I seem to write a lot about questions. The more I look into them, the more I see the massive potential they have to revolutionize the way we teach and the way students learn.
In preparing to share some ideas on questions at our faculty meeting, I came across an article about questions. The article reflected on the results of a study in which they found that mothers are the people in the world who are asked the most questions each day. And that the most inquisitive of question askers are four year old girls, who seek answers to an incredible 390 questions per day – averaging a question every 1 minute 56 seconds of their waking day.
I began the meeting by sharing the five most difficult questions kids ask – an interesting mix of curiosities (check out the presentation to see them).
All this was to lead into Essential Questions for math. I spoke again about Wiggins and McTighe and the different kinds of questions we tend to ask:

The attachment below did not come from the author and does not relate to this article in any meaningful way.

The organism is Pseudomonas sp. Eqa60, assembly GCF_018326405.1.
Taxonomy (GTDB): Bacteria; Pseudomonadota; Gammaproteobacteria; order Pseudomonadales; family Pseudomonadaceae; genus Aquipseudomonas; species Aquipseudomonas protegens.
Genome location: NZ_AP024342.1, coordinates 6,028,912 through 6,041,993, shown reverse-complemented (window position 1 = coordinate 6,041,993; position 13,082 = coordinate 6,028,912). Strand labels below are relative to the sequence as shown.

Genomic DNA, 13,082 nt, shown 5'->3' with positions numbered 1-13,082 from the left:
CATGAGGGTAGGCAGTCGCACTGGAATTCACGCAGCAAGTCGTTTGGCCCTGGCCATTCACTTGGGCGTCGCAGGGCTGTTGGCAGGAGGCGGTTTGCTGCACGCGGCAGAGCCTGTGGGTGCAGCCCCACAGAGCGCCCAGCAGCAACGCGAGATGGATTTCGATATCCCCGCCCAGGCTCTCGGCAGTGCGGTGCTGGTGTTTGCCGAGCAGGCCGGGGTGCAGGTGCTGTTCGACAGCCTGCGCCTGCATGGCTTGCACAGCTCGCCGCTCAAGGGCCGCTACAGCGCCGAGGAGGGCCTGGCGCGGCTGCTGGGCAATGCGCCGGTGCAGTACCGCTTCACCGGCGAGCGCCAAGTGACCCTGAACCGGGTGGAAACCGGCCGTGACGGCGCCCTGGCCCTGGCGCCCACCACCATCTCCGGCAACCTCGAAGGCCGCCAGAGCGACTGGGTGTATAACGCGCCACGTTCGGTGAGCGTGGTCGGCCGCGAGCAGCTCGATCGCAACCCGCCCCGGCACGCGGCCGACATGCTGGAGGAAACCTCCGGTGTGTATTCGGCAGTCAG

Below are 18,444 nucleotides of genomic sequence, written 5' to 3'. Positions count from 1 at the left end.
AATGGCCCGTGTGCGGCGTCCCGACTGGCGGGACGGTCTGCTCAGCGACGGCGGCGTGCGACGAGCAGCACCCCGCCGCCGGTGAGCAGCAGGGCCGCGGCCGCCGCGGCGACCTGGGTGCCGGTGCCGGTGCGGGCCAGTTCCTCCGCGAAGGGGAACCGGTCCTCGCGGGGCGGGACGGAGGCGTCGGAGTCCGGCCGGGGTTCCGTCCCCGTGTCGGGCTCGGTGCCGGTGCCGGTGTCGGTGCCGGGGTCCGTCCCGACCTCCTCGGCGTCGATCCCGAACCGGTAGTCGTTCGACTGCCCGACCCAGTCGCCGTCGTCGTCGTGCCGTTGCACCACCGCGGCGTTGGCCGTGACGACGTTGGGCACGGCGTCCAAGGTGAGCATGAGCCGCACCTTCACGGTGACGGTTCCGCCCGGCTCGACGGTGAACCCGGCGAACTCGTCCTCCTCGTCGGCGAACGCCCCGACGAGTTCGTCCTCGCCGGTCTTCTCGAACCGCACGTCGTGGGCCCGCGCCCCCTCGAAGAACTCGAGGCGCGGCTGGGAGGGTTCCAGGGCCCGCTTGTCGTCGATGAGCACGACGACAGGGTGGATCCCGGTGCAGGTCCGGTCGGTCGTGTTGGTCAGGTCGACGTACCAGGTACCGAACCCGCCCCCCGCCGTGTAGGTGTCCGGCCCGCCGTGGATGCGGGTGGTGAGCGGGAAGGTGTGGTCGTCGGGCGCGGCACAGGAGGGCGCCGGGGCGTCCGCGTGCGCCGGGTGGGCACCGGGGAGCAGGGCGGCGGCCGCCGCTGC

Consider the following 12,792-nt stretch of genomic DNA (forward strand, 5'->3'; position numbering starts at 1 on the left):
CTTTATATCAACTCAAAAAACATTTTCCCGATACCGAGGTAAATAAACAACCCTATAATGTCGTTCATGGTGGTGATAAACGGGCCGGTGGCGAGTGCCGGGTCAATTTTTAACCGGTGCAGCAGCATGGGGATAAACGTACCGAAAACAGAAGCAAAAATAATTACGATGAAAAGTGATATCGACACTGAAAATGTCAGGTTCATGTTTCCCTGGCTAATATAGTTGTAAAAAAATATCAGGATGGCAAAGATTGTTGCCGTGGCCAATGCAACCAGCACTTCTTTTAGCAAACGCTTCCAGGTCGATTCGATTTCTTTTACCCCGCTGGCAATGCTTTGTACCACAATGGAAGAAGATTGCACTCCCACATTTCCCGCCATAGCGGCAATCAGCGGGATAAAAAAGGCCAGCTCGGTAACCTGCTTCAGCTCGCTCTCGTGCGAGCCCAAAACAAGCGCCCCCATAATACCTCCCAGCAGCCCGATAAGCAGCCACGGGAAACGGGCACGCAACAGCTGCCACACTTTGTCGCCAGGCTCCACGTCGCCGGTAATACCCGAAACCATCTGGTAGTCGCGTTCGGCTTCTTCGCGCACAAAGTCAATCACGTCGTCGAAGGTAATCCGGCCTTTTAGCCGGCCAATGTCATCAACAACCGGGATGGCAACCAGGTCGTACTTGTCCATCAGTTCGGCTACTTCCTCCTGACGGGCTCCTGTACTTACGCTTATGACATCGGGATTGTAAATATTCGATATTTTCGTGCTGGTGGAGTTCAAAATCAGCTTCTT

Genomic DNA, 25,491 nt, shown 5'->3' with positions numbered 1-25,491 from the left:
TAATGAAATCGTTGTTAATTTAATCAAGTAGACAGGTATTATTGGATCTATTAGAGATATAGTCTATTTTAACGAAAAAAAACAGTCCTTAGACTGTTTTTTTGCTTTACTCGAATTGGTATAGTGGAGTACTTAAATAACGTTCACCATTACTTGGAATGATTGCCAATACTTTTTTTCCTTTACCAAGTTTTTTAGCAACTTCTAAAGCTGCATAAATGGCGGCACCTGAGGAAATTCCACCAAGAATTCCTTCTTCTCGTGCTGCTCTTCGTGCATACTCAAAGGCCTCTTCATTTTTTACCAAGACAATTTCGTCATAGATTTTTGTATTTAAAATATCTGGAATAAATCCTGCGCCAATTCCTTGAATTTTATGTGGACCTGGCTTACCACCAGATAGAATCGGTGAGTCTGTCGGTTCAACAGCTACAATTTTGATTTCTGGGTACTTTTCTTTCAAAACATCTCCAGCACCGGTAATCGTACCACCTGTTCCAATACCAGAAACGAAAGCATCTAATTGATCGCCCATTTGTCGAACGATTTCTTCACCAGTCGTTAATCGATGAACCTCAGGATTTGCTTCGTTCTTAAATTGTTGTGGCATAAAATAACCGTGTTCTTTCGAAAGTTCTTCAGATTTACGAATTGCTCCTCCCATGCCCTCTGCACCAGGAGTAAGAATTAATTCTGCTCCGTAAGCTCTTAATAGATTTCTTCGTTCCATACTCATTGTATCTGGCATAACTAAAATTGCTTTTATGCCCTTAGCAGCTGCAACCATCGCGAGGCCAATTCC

Questions that lead: e.g. What is 4 x 3?
- Asked to be answered
- Have a “correct” answer
- Support recall and information finding
- Asked once (or until the answer is given)
- Require no (or minimal) support
Questions that guide: e.g. How do we know the answer is zero?
- Asked to encourage and guide exploration of a topic
- Point toward desired knowledge and skill (but not necessarily to a single answer)
- May be asked over time (e.g., throughout a unit)
- Generally require some explanation and support
Questions that hook: e.g. Could we go through the whole day without using math?
- Asked to interest learners around a new topic
- May spark curiosity, questions, or debate
- Often framed in engaging “kid language”
- Asked once or twice, but not revisited
We were looking at essential questions: ones that are “essential for students to continuously examine so as to ‘come to an understanding’ of key ideas and processes.” (Wiggins and McTighe).
In math, these could look like:
Grade level teams are now in the process of adding essential questions to their math planners. To support this work are the following resources:
Ultimately, it is all about the quality of the questions we ask. When I was working in Boise, I was fortunate to work with an outstanding parent community. During the Exhibition, two of these parents, Marty and Lydia Baird, spent a lot of time working in my class with students on engaging their audience in a presentation. How do you create engagement? You get people thinking. How do you get people thinking? You ask great questions.